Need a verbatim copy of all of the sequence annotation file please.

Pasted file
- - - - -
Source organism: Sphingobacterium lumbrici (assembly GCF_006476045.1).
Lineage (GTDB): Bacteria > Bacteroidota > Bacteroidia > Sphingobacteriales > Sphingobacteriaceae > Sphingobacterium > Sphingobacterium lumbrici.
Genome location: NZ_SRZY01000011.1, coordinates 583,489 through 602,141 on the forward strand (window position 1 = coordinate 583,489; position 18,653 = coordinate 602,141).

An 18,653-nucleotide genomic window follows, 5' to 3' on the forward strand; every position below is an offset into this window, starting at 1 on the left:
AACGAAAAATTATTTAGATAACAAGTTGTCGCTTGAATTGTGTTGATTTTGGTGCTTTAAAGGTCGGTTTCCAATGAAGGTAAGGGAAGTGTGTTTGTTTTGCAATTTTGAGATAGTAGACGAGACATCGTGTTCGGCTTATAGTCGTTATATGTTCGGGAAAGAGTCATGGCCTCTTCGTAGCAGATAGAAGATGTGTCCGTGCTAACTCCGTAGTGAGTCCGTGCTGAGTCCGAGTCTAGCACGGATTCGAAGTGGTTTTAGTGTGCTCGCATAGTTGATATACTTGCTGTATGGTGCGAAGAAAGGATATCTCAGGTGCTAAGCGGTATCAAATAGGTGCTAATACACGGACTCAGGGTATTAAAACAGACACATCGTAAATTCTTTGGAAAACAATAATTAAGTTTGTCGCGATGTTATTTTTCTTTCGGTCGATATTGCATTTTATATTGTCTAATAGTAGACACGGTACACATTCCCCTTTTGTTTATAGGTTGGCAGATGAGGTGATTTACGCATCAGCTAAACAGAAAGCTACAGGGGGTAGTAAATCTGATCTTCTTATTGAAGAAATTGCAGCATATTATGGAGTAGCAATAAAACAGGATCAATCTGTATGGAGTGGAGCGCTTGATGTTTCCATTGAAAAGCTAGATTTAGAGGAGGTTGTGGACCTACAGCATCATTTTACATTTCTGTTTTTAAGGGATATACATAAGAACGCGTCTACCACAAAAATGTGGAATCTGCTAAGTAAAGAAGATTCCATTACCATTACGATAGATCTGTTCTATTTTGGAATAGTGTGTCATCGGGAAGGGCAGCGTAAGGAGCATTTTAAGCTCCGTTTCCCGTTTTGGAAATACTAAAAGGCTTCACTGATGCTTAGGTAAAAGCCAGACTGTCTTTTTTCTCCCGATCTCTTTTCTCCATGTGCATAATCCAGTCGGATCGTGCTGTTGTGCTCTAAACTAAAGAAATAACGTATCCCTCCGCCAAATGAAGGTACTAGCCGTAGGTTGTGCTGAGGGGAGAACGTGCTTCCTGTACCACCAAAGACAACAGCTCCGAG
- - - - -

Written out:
Source organism: Sphingobacterium lumbrici (assembly GCF_006476045.1).
Lineage (GTDB): Bacteria > Bacteroidota > Bacteroidia > Sphingobacteriales > Sphingobacteriaceae > Sphingobacterium > Sphingobacterium lumbrici.
Genome location: NZ_SRZY01000011.1, coordinates 583,489 through 602,141 on the forward strand (window position 1 = coordinate 583,489; position 18,653 = coordinate 602,141).

An 18,653-nucleotide genomic window follows, 5' to 3' on the forward strand; every position below is an offset into this window, starting at 1 on the left:
AACGAAAAATTATTTAGATAACAAGTTGTCGCTTGAATTGTGTTGATTTTGGTGCTTTAAAGGTCGGTTTCCAATGAAGGTAAGGGAAGTGTGTTTGTTTTGCAATTTTGAGATAGTAGACGAGACATCGTGTTCGGCTTATAGTCGTTATATGTTCGGGAAAGAGTCATGGCCTCTTCGTAGCAGATAGAAGATGTGTCCGTGCTAACTCCGTAGTGAGTCCGTGCTGAGTCCGAGTCTAGCACGGATTCGAAGTGGTTTTAGTGTGCTCGCATAGTTGATATACTTGCTGTATGGTGCGAAGAAAGGATATCTCAGGTGCTAAGCGGTATCAAATAGGTGCTAATACACGGACTCAGGGTATTAAAACAGACACATCGTAAATTCTTTGGAAAACAATAATTAAGTTTGTCGCGATGTTATTTTTCTTTCGGTCGATATTGCATTTTATATTGTCTAATAGTAGACACGGTACACATTCCCCTTTTGTTTATAGGTTGGCAGATGAGGTGATTTACGCATCAGCTAAACAGAAAGCTACAGGGGGTAGTAAATCTGATCTTCTTATTGAAGAAATTGCAGCATATTATGGAGTAGCAATAAAACAGGATCAATCTGTATGGAGTGGAGCGCTTGATGTTTCCATTGAAAAGCTAGATTTAGAGGAGGTTGTGGACCTACAGCATCATTTTACATTTCTGTTTTTAAGGGATATACATAAGAACGCGTCTACCACAAAAATGTGGAATCTGCTAAGTAAAGAAGATTCCATTACCATTACGATAGATCTGTTCTATTTTGGAATAGTGTGTCATCGGGAAGGGCAGCGTAAGGAGCATTTTAAGCTCCGTTTCCCGTTTTGGAAATACTAAAAGGCTTCACTGATGCTTAGGTAAAAGCCAGACTGTCTTTTTTCTCCCGATCTCTTTTCTCCATGTGCATAATCCAGTCGGATCGTGCTGTTGTGCTCTAAACTAAAGAAATAACGTATCCCTCCGCCAAATGAAGGTACTAGCCGTAGGTTGTGCTGAGGGGAGAACGTGCTTCCTGTACCACCAAAGACAACAGCTCCGAG